On the eastern coast of China, a once-bustling fishing village blends seamlessly into the hillside, reclaimed by the ivy and moss of the lush, green landscape. The village, located on Shengshan Island, is part of the Shengsi Archipelago, a smattering of over 400 islands just south of the mouth of the Yangtze River.
Once home to over 2,000 fishermen and their families, Houtouwan Village is a virtual ghost town today. Only a few elderly residents remain, having refused to leave the home they love. In the early 1990s, most of the residents moved away, due to limitations in educational opportunities and access to food and supplies. Many of the archipelago’s small islands are suffering the same fate as Houtouwan, thanks to an increase in urbanization and quickly depleting resources.
Today, thousands of tourists flock to Houtouwan’s eerie cliffs to photograph and explore the haunting remains of a village that exists only in memory. Many of the homes still contain furniture and supplies used by the families that fled Houtouwan. Windows and doors are thick with ivy, making the stone structures virtually undetectable from afar.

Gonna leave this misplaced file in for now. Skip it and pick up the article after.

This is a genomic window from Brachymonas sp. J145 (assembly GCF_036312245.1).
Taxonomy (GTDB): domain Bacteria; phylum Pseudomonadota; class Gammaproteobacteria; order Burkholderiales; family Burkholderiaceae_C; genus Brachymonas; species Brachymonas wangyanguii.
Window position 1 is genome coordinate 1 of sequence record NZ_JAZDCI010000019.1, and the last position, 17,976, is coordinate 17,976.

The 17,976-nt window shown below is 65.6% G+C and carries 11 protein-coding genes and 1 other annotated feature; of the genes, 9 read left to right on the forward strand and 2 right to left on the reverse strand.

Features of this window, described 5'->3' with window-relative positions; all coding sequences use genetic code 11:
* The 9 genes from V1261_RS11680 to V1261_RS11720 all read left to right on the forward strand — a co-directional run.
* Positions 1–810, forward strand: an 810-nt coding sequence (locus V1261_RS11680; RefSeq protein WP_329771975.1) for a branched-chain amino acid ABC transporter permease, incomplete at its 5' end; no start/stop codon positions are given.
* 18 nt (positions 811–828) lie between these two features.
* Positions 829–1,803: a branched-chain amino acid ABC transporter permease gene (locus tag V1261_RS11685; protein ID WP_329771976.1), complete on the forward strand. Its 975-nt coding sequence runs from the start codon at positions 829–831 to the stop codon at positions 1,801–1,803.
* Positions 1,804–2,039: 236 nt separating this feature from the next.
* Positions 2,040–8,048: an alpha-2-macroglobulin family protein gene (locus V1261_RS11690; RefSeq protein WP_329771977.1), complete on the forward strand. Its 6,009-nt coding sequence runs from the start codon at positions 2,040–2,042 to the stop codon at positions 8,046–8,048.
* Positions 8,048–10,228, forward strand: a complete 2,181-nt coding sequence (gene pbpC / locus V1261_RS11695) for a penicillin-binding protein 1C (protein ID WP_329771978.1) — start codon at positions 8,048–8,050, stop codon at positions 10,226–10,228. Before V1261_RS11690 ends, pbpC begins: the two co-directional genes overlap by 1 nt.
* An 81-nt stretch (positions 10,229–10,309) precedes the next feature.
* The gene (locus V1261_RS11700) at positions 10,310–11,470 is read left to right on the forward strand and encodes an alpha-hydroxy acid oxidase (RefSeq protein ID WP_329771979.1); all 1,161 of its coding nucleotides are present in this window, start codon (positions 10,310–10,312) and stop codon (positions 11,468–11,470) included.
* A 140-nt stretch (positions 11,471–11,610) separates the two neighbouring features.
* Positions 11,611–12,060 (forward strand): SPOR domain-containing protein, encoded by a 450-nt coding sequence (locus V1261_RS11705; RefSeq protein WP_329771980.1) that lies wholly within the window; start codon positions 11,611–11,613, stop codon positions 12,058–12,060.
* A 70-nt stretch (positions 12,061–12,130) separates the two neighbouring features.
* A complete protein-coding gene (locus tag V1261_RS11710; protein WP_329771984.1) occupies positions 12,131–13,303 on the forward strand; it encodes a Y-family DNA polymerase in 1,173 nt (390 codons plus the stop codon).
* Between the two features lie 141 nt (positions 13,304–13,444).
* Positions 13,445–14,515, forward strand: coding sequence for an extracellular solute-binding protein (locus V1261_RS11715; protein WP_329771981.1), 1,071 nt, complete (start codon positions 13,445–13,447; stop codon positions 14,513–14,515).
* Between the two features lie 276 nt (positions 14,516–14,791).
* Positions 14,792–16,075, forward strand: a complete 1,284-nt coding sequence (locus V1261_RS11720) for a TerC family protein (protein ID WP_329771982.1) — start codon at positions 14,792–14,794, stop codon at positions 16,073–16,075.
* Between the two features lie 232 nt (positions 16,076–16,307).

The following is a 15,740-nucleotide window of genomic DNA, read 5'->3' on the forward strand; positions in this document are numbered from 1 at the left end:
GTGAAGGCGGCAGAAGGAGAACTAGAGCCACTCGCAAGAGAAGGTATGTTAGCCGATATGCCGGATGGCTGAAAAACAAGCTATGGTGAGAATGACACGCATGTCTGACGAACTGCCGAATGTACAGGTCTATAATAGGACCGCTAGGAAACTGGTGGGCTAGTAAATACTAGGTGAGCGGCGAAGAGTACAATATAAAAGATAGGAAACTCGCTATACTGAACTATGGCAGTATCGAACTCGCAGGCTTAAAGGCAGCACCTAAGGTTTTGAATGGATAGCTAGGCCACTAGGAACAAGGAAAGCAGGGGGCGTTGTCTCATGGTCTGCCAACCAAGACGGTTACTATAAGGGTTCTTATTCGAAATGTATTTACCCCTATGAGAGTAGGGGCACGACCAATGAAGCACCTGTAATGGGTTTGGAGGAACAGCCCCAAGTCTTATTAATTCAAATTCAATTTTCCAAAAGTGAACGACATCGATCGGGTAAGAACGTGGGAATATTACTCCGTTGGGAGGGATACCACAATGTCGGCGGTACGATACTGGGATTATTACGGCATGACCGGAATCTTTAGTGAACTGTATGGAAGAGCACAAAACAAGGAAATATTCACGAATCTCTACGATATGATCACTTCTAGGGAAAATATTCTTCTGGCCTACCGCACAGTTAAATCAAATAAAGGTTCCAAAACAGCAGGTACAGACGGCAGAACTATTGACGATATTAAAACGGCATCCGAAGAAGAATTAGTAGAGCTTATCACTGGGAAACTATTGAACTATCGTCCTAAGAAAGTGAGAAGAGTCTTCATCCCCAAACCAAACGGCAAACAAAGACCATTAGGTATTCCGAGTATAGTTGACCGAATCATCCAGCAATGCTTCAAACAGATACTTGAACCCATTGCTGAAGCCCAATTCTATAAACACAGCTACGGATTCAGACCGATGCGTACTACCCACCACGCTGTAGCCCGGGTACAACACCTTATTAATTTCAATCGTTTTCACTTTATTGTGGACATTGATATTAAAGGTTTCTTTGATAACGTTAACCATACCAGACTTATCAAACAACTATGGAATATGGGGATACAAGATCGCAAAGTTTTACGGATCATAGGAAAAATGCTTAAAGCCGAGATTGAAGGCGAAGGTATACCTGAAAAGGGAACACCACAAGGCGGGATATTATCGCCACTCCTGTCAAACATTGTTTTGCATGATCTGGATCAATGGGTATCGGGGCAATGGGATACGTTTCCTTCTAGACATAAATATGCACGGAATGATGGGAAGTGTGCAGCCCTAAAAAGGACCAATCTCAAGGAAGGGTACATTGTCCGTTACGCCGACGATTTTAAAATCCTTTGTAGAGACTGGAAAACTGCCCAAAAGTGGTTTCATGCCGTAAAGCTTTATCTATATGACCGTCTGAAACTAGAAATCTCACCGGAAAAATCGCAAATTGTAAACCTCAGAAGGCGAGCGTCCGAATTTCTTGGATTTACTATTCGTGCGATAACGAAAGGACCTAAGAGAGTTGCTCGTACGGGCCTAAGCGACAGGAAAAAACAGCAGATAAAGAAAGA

Residents carry on with their everyday lives, barely taking notice of the curious tourists milling around the island. With no running water or electricity, the staunch resolve of the village’s remaining citizens is a testament to the community that once was.
The Shengsi Archipelago is only forty miles from China’s largest city, Shanghai, making it a popular weekend vacation destination. As an official National Scenic Area, the islands boast some of the most breathtaking landscapes in China. As nature continues to reclaim Houtouwan, it isn’t straightforward to determine where the earth leaves and civilization begins.